from Boston Baseball, May 2013
In Vermont we have mudrooms because in the spring, which is just now arriving, you need a place to take your boots off, and to put them back on, before tracking the remnants of winter inside the house. So the mudroom also becomes a place where other outdoor things get left behind – hockey sticks and bike helmets, dog leashes and birdseed, carburetor cleaner and ski poles.
High on a shelf, in a basket filled with assorted camping gear and swim shoes, sits my baseball glove. It has taunted me every day of this long winter, and even much of last fall. It’s now been ten years since I last played regularly , and another five since I coached, and the kids across the road have quit playing, and my daughter is seventeen and doesn’t care. The dog still likes to play, at least the retrieving part, most of the time, but doesn’t have an arm worth a damn. So the only games of catch I have anymore go one direction, out and not very far, either, not since I hurt my elbow putting on the snowplow, and never back.
It’s a nice glove, too, the best I ever had, black, a Rawlings I bought thru the mail probably 15 or 16 years ago, when she was still a baby and I still had the arm and energy to play in two leagues, one in Boston and the other in Worcester County. I paid about $150 dollars, money I probably did not have. Now the model number is worn away and the inside palm, cracked and hard, shows islands of leather pulled apart by sweat. It’s a “fastback,” with the finger slot in back to protect the hand, and the place my finger sat is worn smooth and brown.
It still has that smell, though. Worn grass and Gloveoleum, baseball diamond dirt and tobacco, muscle rub and grass, and it still fits. That’s the things about a glove – you may change but it never does. Once you reach high school, that’s it. Your hair gets thinner and shorter, your shoes wider, and your waist expands, but your glove still fits, the last remembrances of summers past.
When I put my hand inside it’s tight and cold at first – there was frost last night – but the longer I wear it my hand starts to warm and leather loosens and turns supple again. If I look real close at the rectangular red label on the back I can still see the letters of my last name, carefully inked, and now faded from the sun. I was always cautious, even as a kid, to make the letters careful and square.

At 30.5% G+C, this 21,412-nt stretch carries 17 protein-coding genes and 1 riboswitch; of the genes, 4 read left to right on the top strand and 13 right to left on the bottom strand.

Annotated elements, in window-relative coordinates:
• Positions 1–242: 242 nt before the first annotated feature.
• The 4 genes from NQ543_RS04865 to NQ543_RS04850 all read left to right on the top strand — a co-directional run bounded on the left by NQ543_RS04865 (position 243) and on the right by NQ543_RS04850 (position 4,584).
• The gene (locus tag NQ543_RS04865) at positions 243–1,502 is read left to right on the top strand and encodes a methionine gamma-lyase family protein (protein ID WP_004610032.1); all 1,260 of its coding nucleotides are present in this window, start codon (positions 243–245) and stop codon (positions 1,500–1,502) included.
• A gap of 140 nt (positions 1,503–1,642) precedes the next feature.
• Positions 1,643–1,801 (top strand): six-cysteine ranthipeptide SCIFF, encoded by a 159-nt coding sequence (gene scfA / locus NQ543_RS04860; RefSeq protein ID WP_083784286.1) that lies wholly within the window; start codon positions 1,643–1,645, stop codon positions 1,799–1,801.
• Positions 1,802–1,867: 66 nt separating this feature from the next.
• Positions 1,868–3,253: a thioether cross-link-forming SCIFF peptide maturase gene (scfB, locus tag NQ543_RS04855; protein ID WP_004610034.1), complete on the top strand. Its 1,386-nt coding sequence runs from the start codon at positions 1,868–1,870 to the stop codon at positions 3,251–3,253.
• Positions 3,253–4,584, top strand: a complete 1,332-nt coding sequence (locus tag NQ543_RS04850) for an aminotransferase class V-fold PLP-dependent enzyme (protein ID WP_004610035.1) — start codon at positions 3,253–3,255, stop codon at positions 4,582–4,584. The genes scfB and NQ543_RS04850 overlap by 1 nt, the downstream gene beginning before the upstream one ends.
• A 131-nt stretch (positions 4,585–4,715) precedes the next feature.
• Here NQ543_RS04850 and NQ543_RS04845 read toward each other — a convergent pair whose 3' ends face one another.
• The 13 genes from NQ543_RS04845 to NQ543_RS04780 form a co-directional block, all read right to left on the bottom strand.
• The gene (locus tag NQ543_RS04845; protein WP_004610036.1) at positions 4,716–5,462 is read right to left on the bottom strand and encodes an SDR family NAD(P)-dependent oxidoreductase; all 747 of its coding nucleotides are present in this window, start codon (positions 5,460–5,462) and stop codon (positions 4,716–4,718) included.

Old habits die hard and there’s still a ball inside. When I last put it up on the shelf – last June? July? - I still stuck a ball in there to protect the pocket. It has its own smell, too, and a feel, the seams raised and the leather too tight, a ball that once got left out in the rain. Yet they both still fit the hand like nothing else ever has, or ever will, one shape that says “throw it,” the other that asks to catch.
Inside my glove there might have been a player’s signature inside once, embossed in gold ink, but it’s gone now, worn off by grinding the ball in the pocket with too many men on base, and I can’t remember who it was. Funny. But I remember the names that have been there before, in other gloves, starting when I was a kid, names that track me from the backyard through t-ball, Little League, Pony League, high school and beyond; Don Mossi (a Nokona, all stubby fingered and short), Ed Kranepool (a gift on my sixth birthday that I wore during my great-grandmother’s funeral later that day), Norm Cash (an “E-Z Catch” Spalding first baseman’s glove), a Johnny Bench catcher’s mitt, a Bobby Murcer (another Spalding), a Reggie Jackson (the one I tied back together with my girlfriends’ green hair ribbon when the leather between the fingers broke), a Don Sutton (one I bought for my sister then stole back for my daughter, then stole back from her), a Ken Griffey leatherette piece of crap I threw away and this one, no name now at all but mine.
Now the sun is coming through the window and the frost has melted into dew, and if the forecast is right it might hit 70 degrees today. I should put the glove away – the mudroom isn’t the best place for leather – rub it with some oil, work the ball back into the pocket and tie it with a shoelace, but I won’t.
Deeper in the basket on that shelf is another glove, that Don Sutton model, and I place my glove back on top. I might need them one day. Who knows, later this summer, perhaps some Saturday afternoon after the grass has been cut and before the game comes on, maybe someone will ask to play game of catch.
Glenn Stout is the author of Fenway 1912, series editor for The Best American Sports Writing and a Contributing Editor for SBNation.com/longform. Follow Glenn on Twitter @GlennStout